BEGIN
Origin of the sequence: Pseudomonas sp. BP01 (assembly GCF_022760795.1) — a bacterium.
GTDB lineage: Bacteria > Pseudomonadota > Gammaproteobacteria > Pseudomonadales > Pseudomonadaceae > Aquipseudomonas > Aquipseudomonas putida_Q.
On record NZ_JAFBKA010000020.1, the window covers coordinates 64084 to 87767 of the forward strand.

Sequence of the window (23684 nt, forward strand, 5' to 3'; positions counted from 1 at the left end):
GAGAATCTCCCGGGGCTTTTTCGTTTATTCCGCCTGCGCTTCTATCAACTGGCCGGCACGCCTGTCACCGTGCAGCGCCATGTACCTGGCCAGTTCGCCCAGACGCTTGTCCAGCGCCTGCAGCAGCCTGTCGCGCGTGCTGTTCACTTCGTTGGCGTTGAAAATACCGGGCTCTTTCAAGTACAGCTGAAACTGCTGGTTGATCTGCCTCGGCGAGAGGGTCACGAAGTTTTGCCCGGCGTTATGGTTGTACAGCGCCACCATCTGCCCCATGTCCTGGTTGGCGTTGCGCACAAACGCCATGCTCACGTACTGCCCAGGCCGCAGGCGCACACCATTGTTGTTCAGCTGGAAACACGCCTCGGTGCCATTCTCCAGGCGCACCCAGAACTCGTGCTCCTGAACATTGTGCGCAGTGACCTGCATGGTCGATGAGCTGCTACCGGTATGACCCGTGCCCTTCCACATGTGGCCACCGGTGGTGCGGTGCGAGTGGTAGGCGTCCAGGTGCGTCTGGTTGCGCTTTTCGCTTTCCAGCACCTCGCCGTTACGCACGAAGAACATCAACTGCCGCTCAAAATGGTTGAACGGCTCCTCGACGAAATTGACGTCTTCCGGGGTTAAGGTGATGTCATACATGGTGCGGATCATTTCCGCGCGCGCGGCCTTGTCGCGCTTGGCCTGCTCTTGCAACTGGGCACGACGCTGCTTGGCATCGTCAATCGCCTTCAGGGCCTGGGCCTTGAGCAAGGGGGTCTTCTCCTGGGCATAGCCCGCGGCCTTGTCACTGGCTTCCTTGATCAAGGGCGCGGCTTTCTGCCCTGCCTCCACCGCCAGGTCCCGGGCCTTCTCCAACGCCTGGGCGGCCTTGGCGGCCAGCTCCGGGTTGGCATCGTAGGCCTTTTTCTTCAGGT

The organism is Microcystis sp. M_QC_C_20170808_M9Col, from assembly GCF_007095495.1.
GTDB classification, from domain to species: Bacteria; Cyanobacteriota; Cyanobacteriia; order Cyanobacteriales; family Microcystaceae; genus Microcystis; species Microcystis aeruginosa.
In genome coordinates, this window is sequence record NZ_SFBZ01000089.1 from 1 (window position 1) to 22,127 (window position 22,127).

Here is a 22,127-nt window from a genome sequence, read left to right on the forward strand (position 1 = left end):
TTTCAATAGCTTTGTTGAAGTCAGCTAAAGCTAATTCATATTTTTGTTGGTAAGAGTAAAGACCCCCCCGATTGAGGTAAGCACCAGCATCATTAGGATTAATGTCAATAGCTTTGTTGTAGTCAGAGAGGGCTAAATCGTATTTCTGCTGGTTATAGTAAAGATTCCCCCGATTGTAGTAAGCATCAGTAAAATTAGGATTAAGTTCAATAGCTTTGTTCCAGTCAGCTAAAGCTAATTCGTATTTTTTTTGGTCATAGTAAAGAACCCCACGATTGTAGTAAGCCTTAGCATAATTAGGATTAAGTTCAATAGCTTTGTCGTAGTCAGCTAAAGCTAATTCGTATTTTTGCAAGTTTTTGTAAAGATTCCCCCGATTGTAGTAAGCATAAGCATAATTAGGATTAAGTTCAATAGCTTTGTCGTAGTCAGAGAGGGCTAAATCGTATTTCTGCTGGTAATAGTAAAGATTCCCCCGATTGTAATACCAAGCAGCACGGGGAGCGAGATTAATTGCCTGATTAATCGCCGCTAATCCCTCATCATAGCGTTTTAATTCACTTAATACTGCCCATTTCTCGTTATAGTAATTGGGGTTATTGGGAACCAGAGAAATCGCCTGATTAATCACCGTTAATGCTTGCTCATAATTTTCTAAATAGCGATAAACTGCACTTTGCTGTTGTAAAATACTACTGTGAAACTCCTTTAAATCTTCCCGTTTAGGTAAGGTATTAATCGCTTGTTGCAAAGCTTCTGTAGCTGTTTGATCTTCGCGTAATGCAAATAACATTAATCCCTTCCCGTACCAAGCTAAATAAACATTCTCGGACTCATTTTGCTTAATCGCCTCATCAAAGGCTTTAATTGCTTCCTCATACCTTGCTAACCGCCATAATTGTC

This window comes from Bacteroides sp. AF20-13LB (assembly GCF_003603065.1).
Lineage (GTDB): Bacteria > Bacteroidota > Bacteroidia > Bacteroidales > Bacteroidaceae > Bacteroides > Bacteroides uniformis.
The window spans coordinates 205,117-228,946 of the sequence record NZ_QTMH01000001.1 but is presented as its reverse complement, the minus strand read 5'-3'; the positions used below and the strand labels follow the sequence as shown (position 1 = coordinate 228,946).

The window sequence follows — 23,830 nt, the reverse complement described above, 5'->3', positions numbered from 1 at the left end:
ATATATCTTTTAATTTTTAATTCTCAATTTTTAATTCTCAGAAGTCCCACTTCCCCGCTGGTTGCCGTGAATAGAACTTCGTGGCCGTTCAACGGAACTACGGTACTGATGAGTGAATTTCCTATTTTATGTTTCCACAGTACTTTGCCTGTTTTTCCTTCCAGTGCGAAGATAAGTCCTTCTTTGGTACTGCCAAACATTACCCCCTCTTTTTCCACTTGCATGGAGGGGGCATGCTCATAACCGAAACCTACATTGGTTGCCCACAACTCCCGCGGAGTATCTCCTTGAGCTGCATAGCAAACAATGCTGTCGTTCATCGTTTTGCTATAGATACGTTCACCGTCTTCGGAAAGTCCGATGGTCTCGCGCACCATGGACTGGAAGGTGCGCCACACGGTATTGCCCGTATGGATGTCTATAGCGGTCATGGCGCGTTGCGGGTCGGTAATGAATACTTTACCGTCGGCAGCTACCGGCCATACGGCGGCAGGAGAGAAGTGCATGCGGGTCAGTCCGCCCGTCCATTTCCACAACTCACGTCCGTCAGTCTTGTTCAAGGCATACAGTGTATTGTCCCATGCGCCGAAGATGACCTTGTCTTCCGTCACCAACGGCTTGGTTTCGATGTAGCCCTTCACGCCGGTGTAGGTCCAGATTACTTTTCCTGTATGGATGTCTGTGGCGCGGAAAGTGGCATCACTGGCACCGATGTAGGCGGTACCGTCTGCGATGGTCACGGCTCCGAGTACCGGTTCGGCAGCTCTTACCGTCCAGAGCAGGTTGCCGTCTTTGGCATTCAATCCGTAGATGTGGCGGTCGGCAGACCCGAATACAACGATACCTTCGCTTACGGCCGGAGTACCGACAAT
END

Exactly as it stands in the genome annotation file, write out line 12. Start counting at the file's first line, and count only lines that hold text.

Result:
Lineage (GTDB): Bacteria > Bacteroidota > Bacteroidia > Bacteroidales > Bacteroidaceae > Bacteroides > Bacteroides uniformis.